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Time Travel

I picked up a book of old photographs last weekend that detailed Alameda’s railroad history. I had heard that the island where I live used to host a network of light rail lines that served the community but had no idea how extensive it was until I browsed the pages of Alameda by Rail┬áthis past weekend.

Each photo was meticulously documented with approximate location and year of the photo so I took it upon myself to locate some of the places where the photos were take to see if I could approximate what the view looks like today. The results are below.

Steam Locamotive on Encinal
Steam Locamotive on Encinal during the early 1900s
Encinal Avenue today
Encinal Avenue today
Commuter train from the 40's on corner of High and Encinal
Commuter train from the 1940’s on corner of High and Encinal
High Street Station today
Location of High Street Station today

Having an awareness of what had once been gave me a whole new appreciation for the history of our neighborhood. Alameda today is a bit cut off from San Francisco as most drive (it takes about 30 minutes without traffic). The nearest light rail station is Fruitvale BART station which is about 10 minutes away on bicycle. Apparently trolleys raced back and forth across the stretch of the Island every 30 minutes and, if you wanted to go to the city, a ferry was waiting over on the West End that could take you directly downtown to San Francisco.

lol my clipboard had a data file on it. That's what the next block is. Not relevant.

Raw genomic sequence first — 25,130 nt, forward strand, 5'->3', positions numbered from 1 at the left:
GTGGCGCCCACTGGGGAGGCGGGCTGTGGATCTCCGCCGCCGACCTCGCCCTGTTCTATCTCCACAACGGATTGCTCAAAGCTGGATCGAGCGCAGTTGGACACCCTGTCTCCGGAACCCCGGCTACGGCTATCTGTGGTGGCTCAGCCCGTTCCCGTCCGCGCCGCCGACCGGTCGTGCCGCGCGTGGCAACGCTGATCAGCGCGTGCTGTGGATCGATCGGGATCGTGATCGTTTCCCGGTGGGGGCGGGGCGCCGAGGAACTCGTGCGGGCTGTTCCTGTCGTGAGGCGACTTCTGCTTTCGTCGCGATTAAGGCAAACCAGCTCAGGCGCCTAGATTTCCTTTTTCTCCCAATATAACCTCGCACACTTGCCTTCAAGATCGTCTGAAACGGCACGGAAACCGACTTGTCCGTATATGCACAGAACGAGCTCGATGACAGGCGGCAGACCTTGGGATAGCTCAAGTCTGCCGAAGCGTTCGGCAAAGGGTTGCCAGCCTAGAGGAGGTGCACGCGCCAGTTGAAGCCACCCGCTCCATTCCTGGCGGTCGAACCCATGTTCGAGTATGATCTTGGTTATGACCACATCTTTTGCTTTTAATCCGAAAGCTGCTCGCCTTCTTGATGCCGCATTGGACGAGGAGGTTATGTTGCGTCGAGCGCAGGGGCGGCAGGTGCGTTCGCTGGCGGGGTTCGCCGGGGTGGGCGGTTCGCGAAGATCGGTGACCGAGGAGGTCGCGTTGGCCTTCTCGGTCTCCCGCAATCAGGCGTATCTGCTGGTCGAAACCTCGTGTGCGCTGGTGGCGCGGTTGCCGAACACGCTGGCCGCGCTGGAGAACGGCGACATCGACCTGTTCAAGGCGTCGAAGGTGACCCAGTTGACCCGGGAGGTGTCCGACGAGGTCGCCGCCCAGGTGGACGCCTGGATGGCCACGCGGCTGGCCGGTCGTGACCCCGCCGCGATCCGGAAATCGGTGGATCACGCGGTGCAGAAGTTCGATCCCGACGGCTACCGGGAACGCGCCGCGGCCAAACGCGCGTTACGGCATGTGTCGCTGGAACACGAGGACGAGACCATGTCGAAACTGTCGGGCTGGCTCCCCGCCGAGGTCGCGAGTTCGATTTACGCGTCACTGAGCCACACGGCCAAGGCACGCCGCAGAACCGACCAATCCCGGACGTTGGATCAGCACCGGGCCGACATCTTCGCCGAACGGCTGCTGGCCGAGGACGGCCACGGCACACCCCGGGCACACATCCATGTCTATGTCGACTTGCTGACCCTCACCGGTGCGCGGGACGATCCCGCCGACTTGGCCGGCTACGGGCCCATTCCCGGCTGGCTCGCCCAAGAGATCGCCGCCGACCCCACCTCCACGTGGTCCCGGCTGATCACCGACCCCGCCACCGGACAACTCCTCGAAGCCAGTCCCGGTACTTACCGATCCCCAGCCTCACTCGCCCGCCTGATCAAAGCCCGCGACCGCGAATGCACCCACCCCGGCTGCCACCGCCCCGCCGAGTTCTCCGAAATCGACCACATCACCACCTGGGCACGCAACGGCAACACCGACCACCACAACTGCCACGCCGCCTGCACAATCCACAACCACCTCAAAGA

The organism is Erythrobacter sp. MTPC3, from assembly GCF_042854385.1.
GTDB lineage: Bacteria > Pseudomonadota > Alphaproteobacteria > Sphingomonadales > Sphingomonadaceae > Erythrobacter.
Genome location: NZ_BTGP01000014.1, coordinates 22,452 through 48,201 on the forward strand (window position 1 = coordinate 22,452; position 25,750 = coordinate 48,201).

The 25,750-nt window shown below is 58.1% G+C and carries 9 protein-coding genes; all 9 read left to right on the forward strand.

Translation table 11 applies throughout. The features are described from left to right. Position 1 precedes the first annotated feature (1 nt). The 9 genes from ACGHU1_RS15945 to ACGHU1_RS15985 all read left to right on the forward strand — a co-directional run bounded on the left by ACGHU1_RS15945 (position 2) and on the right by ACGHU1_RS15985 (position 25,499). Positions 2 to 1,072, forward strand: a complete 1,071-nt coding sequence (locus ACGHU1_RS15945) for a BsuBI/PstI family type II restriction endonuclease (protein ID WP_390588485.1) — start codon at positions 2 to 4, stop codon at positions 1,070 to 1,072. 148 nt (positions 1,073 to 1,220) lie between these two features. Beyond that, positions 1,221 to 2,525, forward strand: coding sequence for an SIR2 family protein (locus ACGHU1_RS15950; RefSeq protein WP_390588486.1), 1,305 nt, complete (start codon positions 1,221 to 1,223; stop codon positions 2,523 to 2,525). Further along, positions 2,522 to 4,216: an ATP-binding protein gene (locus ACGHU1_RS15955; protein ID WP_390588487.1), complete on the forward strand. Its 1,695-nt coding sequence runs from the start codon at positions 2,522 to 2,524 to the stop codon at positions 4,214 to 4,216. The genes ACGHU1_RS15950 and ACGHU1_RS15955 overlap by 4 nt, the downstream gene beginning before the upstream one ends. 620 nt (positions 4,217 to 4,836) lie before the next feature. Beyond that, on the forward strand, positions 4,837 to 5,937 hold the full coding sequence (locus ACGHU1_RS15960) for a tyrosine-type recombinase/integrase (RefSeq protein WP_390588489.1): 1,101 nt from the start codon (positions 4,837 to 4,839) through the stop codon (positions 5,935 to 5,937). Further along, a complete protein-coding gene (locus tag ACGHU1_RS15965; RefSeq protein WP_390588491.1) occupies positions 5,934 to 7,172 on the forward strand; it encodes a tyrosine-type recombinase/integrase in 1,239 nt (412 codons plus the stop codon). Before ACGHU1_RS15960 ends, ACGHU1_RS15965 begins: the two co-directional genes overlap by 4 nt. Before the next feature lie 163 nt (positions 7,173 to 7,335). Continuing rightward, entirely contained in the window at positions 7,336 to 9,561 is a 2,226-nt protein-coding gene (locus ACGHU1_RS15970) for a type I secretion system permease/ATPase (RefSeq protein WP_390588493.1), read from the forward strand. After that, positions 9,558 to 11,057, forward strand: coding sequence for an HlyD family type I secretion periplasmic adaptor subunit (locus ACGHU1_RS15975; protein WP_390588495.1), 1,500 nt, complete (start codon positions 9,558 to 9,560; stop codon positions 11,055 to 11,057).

Imagine how different life would be if you could catch a train to the city by walking out your front door! Too bad the ripped up all the tracks – with the price of gas and parking today, it would be nice having those old trains back and less cars on the road.

Full set of photos (higher resolution) on flickr.

UPDATE: If you want to try this poor man’s time travel trick but don’t have a book with old photos, check out WhatWasThere. The upload and overlay onto Google Street View is a bit finicky but if you get the alignment right, the effect is quite stunning.

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FourSquare Visualize Me

Kristian Luoma from Finland pinged me yesterday, curious why I still used Foursquare. When I lived in Finland, we were one of the first people on the ground to use the app and we used to compete on who would retain the mayorship of Helsinki’s Vantaa Airport.

I no longer really care about being the Mayor of someplace but I told Kristian that I still use Foursquare regularly as a personal journal of places I’ve been. I have all my check-ins written to a Google Calendar (I use an IFTTT recipe to do this) so that I can quickly check where I’ve been when needed as a reference.

I also religiously check the recommendations left by others. I find the smaller, explorer-minded crowd on Foursquare more interesting than those on Yelp.

But what I really like about Foursquare is the collective data that you get after logging your location over time. I’ve written about them before (Timemachine, 2010 Infographic, and WeePlaces)

There’s a new one that I missed released for Foursquare day back in April.

foursquare-visualizeme

If you login to Foursquare and go to foursquare.com/infographics/4sqday you can see it on your own activity.

Try it out Kristian, you might start using Foursquare again.